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Some much needed competition for OnePlus

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Do you miss the days when you could get a spec-heavy smartphone for less than a thousand bucks? Well, you’re in luck because ZTE is finally launching a new flagship phone in the US, and it’s competitively priced. For $749, the Axon 30 Ultra packs a Snapdragon 888, a big camera array with multiple zoom levels, and premium build quality. However, there are still rough edges abound, and the phone’s 5G connectivity in the US is lacking. While, the Axon 30 Ultra doesn’t earn that “Ultra” name like the Samsung and Xiaomi ultras do, but it’s still a pretty good phone. Might I suggest: “ZTE Axon 30 Pretty Good?”

Design, hardware, what’s in the box

You can tell at a glance that the Axon 30 Ultra isn’t a cheap phone—it checks all the flagship boxes with a solid aluminum/glass chassis, a camera module overflowing with sensors, and a big, beautiful OLED panel. And indeed, there are a lot of things to like about the Axon 30 Ultra, but don’t expect Samsung levels of polish.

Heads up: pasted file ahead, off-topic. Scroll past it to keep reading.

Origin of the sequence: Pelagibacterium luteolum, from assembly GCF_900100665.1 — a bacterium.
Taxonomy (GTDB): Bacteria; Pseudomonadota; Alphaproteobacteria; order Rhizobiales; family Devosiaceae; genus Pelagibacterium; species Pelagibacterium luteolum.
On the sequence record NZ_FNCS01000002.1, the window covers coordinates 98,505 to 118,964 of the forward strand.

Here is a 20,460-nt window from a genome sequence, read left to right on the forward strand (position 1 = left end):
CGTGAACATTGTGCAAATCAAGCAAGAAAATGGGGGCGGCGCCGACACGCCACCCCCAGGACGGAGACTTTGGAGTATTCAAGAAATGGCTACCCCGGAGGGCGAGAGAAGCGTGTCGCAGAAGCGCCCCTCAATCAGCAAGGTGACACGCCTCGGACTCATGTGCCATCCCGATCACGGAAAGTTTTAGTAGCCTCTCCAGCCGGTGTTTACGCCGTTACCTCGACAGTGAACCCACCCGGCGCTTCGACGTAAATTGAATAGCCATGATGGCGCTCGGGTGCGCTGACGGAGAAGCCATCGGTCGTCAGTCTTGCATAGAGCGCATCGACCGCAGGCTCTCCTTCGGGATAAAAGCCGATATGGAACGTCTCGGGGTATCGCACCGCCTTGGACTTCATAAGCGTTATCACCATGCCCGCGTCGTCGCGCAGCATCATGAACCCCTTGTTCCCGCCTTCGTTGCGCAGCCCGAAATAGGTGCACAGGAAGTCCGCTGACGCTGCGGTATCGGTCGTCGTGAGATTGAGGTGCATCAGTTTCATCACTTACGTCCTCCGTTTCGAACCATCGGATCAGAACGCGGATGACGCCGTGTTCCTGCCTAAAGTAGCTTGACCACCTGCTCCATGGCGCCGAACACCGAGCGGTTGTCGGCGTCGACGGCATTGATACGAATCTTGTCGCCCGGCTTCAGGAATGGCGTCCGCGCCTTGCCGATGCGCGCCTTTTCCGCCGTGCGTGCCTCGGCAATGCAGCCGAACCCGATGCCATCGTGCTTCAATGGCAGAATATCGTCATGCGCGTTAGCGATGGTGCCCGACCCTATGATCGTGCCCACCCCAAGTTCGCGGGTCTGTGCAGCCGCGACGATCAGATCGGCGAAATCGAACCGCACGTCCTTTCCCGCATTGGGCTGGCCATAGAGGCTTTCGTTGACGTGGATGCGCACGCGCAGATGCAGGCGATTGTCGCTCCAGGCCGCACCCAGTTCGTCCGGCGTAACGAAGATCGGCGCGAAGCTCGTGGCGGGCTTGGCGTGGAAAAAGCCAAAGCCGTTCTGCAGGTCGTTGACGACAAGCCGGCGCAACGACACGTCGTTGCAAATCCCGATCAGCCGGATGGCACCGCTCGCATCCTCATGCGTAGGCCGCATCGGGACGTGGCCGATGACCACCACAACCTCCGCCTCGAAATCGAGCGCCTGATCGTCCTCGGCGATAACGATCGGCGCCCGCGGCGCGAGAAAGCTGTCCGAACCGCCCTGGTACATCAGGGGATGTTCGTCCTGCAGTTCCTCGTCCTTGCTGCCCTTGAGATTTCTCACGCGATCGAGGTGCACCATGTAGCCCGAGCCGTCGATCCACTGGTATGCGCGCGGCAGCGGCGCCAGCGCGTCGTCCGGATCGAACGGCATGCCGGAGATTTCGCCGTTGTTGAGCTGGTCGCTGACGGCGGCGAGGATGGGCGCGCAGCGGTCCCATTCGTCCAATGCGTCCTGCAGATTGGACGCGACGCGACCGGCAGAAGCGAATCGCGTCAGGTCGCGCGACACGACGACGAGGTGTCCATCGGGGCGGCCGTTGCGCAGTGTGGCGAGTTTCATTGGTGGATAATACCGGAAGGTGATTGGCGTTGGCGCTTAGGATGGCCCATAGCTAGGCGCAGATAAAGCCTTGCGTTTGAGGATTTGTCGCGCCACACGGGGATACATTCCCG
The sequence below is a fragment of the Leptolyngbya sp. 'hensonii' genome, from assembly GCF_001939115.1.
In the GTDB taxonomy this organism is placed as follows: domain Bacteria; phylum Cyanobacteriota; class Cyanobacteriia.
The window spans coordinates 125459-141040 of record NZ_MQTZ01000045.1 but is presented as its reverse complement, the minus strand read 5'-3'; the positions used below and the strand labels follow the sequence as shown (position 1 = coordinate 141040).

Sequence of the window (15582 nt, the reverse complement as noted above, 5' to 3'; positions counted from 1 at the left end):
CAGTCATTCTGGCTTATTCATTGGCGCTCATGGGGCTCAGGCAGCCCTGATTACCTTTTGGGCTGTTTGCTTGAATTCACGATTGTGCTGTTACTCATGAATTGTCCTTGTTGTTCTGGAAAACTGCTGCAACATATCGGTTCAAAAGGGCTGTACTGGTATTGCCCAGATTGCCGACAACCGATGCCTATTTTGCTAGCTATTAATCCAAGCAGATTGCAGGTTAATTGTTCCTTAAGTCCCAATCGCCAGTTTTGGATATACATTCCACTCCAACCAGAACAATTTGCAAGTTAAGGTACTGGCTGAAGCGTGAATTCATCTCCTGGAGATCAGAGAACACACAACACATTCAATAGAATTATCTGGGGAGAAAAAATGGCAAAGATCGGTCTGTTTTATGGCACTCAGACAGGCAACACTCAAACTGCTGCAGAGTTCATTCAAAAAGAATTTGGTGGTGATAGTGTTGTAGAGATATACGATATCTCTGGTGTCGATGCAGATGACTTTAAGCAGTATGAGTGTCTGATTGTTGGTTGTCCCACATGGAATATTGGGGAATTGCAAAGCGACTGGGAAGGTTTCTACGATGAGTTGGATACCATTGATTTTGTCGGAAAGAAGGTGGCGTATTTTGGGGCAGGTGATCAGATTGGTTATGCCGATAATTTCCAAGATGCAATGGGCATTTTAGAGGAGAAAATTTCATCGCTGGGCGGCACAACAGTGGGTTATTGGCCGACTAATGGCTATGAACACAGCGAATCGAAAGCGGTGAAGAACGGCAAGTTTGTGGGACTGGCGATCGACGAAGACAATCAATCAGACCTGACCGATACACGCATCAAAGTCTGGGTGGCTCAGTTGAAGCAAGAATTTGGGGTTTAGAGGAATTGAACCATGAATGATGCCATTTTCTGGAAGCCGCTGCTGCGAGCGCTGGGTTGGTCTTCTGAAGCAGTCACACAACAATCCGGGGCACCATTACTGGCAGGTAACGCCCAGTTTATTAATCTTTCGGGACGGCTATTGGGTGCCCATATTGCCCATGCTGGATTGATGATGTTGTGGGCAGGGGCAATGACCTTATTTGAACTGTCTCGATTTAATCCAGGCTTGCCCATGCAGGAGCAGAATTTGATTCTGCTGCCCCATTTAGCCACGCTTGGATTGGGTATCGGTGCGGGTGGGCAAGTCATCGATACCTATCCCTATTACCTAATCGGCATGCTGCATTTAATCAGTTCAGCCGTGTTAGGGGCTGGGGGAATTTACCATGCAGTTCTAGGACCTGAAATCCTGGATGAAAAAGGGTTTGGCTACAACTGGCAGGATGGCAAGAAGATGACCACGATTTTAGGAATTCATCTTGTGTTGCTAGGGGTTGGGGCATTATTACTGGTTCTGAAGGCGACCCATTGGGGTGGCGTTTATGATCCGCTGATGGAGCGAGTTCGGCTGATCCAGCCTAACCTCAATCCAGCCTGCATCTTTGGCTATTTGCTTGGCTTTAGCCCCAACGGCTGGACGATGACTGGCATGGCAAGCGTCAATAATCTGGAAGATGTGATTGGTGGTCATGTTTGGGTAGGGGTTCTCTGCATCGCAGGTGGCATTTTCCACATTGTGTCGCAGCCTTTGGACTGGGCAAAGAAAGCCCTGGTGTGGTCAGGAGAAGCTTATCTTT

I like that the 6.67-inch OLED is roughly centered on the front of the device. The chin is a tiny bit larger than the top bezel, but it’s close enough that I don’t find it visually unsettling. The left and right edges curve quite a bit—more than the S21 Ultra but less than the Motorola Edge. There’s an optical fingerprint sensor under the display, and it’s up there in speed and accuracy with the latest from OnePlus and Samsung.

Around back, you get a nice sheet of matte Gorilla Glass 5 (the same material covering the display) and a protruding camera module. The camera hump isn’t as pronounced as they are on Samsung’s and Xiaomi’s ultra phones, but it’s certainly not small. The module is rectangular with a small tag-like projection on one side. I think the phone would look better without this, but that’s a minor quibble.

The overall design is reminiscent of the Motorola Edge, and I don’t say that as a compliment to either phone. The top and bottom are flat and glossy with the SIM tray, speaker, and USB-C port on the bottom and nothing on the top (no headphone jack to be found). The aluminum rail along the sides of the phone is very thin, and it sticks out a millimeter or so from the glass front and back. It doesn’t give you much surface area to grip, and the edges of the metal strip are sharp. If I hold the phone by the sides, I can feel it slowly sliding down because I just can’t get a good grip on it. This phone is crying out for a case. The power and volume buttons are nice and tactile with only a little wobble, though.